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When civic engagement became a new priority for University of Wisconsin Oshkosh faculty, James Krueger, professor of political science, was on the leading edge.

For his tireless work embedding civic engagement into the fabric of UW Oshkosh, he recieved the Sister Joel Read Civic Engagement Practitioners Award. The award was presented by the Wisconsin Campus Compact on April 18 at the Medical College of Wisconsin in Milwaukee, as part of the Civic Engagement Institute.

The Sister Joel Read Civic Engagement Practitioners Award recognizes up to three outstanding faculty or staff members who have made significant contributions to civic engagement on their campus. The purpose of this award is to honor three practitioners who have built successful campus-community partnerships to both support student learning and development and the civic mission of the institution.

Krueger’s civic leadership impacts students across campus, both in and outside of the classroom. He has retooled his “Essentials of Civic Engagement” course to include high-impact, community-based learning. Students in the course learn about becoming civically engaged, then apply their learnings hands-on through a partnership with a local domestic violence shelter. In the past, student projects with the shelter have included creating plans to address service gaps and developing community outreach campaigns to help the shelter educate new populations about their services.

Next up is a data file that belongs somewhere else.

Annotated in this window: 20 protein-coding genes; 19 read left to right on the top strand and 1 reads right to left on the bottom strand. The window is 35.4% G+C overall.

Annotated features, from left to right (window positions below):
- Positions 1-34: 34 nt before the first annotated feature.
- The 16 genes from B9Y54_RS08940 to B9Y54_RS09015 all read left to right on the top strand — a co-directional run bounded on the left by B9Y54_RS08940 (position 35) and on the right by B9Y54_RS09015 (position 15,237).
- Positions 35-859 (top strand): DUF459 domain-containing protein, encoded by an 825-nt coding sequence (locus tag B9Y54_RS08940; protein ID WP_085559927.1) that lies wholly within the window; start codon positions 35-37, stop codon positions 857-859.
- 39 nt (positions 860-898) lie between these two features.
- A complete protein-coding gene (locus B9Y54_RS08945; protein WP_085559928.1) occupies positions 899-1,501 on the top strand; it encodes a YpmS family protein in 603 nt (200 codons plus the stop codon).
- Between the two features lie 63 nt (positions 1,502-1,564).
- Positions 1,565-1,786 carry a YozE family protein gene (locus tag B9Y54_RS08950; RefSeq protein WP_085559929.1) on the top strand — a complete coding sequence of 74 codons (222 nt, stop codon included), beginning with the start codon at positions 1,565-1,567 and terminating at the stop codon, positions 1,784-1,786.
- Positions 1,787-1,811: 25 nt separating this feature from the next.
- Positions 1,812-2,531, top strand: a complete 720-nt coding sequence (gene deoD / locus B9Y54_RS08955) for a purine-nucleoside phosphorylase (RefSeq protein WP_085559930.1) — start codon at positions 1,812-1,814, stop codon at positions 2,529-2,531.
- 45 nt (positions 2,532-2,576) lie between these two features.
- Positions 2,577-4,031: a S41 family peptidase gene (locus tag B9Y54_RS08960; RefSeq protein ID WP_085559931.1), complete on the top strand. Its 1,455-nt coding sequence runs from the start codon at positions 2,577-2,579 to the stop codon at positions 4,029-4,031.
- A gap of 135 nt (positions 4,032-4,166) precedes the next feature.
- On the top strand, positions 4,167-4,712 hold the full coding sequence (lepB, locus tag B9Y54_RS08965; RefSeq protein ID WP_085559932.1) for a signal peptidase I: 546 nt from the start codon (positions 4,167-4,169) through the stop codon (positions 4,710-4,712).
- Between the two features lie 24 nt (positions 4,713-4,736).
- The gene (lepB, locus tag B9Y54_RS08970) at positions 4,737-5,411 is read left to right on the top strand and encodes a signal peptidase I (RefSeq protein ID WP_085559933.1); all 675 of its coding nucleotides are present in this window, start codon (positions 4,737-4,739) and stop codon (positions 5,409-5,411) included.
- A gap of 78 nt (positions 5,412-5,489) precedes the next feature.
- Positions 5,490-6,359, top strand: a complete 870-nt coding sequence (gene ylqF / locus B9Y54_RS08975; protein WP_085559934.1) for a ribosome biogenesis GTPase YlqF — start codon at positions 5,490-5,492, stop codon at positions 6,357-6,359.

Krueger is also a leader for campus-wide engagement initiatives. He is very active in the UW Oshkosh American Democracy Project, and frequently serves on panels to discuss civic engagement skills, civility and public service. Krueger has a special interest in elections, and has created multiple avenues for students and community members to be well-informed about the political process. He has coordinated trainings with the Oshkosh City Clerk to help students become Special Registration Deputies during election seasons. These student deputies have registered more than a thousand students on the UWO campus.

“Our job at UW Oshkosh is to serve the public and we do that in a variety of ways,” Krueger said. “My way of doing that is to help students understand their connections with others, to more carefully consider the perspectives of others, and to exert a positive impact on their communities.”

Off campus, Krueger combines his passion for civic engagement with his love of the arts. Since 2012, he has served on the Oshkosh Symphony Orchestra Board of Directors in a variety of roles, including officer, committee member and director.

The Wisconsin Campus Compact presented five other awards at the April 18 Civic Engagement Institute. Campus Compact is a national coalition of nearly 1,100 colleges and universities committed to the public purposes of higher education. In 2002, Wisconsin joined National Campus Compact’s movement toward an institutionalized commitment of civic engagement and service-learning. Learn more about the Wisconsin Campus Compact at

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